The other was a crime book about a murder in the Supreme Court. Got to the end, and we were told, after reading this entire book, that it was a random killing. These types of endings made me not trust the writer to finish a book properly.

    What do you think of those books where the author actually ends the book satisfyingly, then tacks on an additional unresolved scene that leads to the next book?

  4. allynh says:

    The best example is the end dream in Raising Arizona.

    Raising Arizona ending dream
    https://www.youtube.com/watch?v=oMkXxWcL14s

  5. Kat Faitour says:

    I love this. I always say, “I gotta stick the landing!” and hope like hell I do.

  6. This is completely unrelated to today’s post (good as always) but I thought you’d be interested.

    Ilona Andrews just announced via their newsletter that, thanks to Brandon Sanderson’s Kickstarter, they’re researching one too. According to their newsletter, they’d previously said they would NOT do a Kickstarter.

    Now, they will. It will allow them to know how many hardcopies to print.

    They are, by the way, dipping their toes into self-publishing to keep more of their money and write more of what they want, when they want. They’re bringing many of trad pub notions with them, but they’ll learn.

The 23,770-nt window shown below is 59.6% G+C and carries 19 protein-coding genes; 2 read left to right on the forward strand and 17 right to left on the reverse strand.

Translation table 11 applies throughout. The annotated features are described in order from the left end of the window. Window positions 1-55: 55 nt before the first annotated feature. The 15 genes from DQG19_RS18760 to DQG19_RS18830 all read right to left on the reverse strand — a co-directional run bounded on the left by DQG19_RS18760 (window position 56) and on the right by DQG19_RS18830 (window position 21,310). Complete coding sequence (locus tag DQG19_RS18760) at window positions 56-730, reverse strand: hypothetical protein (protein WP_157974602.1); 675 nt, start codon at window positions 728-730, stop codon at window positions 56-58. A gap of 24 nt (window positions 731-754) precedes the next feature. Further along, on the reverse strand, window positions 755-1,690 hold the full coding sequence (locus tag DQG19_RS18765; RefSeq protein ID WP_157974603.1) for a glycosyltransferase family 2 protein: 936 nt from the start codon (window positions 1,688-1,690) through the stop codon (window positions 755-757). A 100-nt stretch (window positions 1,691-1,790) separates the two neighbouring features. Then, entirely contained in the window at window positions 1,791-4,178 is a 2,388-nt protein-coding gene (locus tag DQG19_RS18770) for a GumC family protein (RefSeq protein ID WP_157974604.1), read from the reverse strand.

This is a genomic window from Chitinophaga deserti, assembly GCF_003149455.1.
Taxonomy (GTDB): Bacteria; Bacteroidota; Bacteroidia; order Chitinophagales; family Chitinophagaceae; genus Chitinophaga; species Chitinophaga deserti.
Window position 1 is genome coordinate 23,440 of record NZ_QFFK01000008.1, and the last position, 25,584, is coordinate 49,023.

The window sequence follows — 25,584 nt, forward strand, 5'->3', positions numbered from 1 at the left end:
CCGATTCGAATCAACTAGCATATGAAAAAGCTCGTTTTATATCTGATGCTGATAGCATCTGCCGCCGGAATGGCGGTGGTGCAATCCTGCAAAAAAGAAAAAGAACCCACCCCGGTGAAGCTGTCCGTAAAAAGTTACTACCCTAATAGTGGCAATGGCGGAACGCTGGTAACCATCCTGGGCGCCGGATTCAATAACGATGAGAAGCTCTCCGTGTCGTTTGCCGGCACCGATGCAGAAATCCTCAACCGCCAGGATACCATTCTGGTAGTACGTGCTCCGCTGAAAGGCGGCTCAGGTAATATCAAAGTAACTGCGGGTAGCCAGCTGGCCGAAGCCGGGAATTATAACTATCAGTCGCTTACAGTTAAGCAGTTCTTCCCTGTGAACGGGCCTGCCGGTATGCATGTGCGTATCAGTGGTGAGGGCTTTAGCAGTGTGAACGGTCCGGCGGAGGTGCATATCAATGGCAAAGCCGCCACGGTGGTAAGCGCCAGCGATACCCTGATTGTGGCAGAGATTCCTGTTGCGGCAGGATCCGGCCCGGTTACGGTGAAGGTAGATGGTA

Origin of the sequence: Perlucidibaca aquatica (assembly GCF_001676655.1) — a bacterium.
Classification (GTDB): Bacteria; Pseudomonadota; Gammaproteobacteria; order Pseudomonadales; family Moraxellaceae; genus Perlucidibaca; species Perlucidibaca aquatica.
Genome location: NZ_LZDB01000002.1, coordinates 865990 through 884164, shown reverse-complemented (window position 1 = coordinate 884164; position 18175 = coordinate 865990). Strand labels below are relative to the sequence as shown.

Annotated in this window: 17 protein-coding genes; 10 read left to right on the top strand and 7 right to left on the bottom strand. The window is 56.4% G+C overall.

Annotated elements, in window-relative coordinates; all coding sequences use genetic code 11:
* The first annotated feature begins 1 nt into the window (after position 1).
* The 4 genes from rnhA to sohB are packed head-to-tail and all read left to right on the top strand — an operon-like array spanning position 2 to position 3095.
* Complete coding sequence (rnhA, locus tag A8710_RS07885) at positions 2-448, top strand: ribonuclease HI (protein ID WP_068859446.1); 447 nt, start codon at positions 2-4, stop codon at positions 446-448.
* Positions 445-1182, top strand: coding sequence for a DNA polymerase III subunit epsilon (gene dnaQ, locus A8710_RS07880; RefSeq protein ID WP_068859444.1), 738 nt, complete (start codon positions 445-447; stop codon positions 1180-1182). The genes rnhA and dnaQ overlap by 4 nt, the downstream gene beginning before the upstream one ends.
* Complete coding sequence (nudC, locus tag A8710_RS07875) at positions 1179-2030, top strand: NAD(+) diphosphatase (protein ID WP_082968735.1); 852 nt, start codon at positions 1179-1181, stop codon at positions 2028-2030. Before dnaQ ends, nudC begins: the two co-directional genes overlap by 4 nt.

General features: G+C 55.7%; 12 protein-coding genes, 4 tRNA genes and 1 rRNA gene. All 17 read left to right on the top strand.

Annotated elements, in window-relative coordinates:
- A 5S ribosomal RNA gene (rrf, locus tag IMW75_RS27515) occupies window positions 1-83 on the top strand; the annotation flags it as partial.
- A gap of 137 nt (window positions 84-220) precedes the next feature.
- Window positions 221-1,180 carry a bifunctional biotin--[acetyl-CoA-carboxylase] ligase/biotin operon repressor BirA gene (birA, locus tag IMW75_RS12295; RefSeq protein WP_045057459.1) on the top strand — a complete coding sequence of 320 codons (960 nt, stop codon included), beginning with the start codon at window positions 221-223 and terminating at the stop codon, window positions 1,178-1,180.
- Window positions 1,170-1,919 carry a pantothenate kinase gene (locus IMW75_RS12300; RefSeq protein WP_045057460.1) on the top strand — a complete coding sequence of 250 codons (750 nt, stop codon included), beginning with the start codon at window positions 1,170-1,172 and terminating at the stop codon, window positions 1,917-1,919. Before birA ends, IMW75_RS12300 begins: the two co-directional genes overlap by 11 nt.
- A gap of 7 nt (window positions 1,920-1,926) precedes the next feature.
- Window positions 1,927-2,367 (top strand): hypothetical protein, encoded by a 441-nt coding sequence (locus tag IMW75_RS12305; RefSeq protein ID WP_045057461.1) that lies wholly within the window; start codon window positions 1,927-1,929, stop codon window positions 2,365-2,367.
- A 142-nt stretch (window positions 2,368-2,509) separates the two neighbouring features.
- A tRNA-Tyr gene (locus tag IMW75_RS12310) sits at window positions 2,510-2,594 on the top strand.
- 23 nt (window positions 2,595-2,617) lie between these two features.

As very successful traditionally published authors, they’re also the harbinger of things to come that you’ve mentioned.

    • I’ve read a bunch of their books and I think they’re ABSOLUTELY perfectly positioned for the crowdfunding model. Frankly, I’m kind of surprised they’ve hung around traditional as long as they have. Okay, not surprised. People are REALLY invested in that belief system. Just they should have done it sooner.

  7. Kristi N says:

    This reminds me of the behind the scenes footage of The Hobbit: Battle of the Five Armies. Sir Peter Jackson was working on the final scene and walked around the set saying that he wished he could change the ending. He had created characters and a world he loved so much that he couldn’t bear to follow the book. In the end he did, but it seemed hollow to me. One can argue the technicalities of adaptations, but it’s interesting that he knew, as a movie buff and reader, that the ending he had to follow didn’t mesh with the characters he created. (And as an aside, my copy of BOFA still sits in its wrapper, unopened. I can’t bring myself to get immersed in the film, only to have the ending disappoint from what I want it to be.)

  8. Suzan Harden says:

    Thanks for the tip about Paralell. Sometimes, I learn more about what not to do from a bad story than what to do a good story.

    • Jason M says:

      Some of the best training I got as a writer — aside from reading thousands of books — was to get paid to analyze 900 bad feature film screenplays while working in Hollywood. That taught so, so much.

Leave a Reply

Your email address will not be published.